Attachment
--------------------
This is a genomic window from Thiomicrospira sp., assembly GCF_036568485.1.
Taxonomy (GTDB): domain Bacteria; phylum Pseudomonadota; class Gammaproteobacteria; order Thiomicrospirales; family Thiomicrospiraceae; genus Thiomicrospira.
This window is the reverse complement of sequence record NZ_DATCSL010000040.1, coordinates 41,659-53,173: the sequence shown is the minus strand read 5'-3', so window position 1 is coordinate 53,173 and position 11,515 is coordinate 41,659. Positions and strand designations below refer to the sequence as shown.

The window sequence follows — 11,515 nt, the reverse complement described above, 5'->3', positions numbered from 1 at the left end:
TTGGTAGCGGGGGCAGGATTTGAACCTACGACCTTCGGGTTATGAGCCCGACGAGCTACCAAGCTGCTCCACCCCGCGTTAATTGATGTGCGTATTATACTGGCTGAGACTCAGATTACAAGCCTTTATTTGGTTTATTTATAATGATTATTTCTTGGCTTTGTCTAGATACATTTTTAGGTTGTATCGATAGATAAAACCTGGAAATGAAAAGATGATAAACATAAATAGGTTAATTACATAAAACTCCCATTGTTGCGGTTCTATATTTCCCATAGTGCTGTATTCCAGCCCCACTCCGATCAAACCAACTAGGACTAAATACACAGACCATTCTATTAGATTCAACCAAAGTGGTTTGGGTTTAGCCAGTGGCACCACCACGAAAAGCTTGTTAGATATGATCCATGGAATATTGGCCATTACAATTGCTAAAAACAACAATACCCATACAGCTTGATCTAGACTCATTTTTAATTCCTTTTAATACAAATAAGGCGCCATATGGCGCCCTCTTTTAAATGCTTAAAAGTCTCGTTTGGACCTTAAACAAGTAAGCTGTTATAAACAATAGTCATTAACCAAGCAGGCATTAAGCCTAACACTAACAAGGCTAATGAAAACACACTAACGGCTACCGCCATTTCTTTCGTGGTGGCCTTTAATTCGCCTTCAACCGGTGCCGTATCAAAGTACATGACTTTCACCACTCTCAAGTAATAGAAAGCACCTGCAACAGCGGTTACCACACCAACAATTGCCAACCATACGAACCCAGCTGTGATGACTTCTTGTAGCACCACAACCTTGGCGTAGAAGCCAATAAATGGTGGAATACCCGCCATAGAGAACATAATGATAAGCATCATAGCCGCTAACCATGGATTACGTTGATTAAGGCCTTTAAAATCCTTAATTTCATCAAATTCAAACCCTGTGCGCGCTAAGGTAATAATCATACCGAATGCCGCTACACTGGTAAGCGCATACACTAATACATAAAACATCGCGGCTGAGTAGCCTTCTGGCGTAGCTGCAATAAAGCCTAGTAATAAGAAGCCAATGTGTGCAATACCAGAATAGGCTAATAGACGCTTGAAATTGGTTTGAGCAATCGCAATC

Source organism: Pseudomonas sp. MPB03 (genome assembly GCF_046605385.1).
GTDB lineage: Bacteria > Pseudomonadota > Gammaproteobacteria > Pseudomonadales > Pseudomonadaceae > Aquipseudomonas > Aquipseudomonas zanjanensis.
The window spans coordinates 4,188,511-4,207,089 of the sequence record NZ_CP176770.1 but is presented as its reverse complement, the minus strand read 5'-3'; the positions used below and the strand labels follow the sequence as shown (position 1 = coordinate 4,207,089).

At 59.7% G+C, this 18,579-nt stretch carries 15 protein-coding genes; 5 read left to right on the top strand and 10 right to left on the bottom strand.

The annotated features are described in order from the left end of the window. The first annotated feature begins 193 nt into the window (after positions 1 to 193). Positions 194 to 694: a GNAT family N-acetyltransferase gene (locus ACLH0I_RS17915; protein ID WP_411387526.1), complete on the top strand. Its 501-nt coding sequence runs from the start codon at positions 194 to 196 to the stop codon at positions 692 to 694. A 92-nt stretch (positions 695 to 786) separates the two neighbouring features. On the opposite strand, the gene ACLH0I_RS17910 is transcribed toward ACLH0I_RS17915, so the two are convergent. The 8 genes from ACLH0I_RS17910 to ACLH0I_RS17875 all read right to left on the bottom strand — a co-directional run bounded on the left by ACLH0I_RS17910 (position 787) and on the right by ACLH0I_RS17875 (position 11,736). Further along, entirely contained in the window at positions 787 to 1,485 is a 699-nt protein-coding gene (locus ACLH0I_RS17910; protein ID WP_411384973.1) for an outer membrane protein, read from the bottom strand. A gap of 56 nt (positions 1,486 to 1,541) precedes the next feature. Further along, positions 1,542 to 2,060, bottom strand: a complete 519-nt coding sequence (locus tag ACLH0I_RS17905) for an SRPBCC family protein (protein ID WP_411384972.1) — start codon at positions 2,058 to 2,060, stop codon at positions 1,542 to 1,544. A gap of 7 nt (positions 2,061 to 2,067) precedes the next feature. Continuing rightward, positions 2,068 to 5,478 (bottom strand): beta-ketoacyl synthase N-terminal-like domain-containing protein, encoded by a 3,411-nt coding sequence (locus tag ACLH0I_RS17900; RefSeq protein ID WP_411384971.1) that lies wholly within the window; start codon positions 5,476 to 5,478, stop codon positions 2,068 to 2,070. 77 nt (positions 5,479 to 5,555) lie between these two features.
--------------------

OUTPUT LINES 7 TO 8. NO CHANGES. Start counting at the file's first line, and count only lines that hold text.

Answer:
GTDB lineage: Bacteria > Pseudomonadota > Gammaproteobacteria > Pseudomonadales > Pseudomonadaceae > Aquipseudomonas > Aquipseudomonas zanjanensis.
The window spans coordinates 4,188,511-4,207,089 of the sequence record NZ_CP176770.1 but is presented as its reverse complement, the minus strand read 5'-3'; the positions used below and the strand labels follow the sequence as shown (position 1 = coordinate 4,207,089).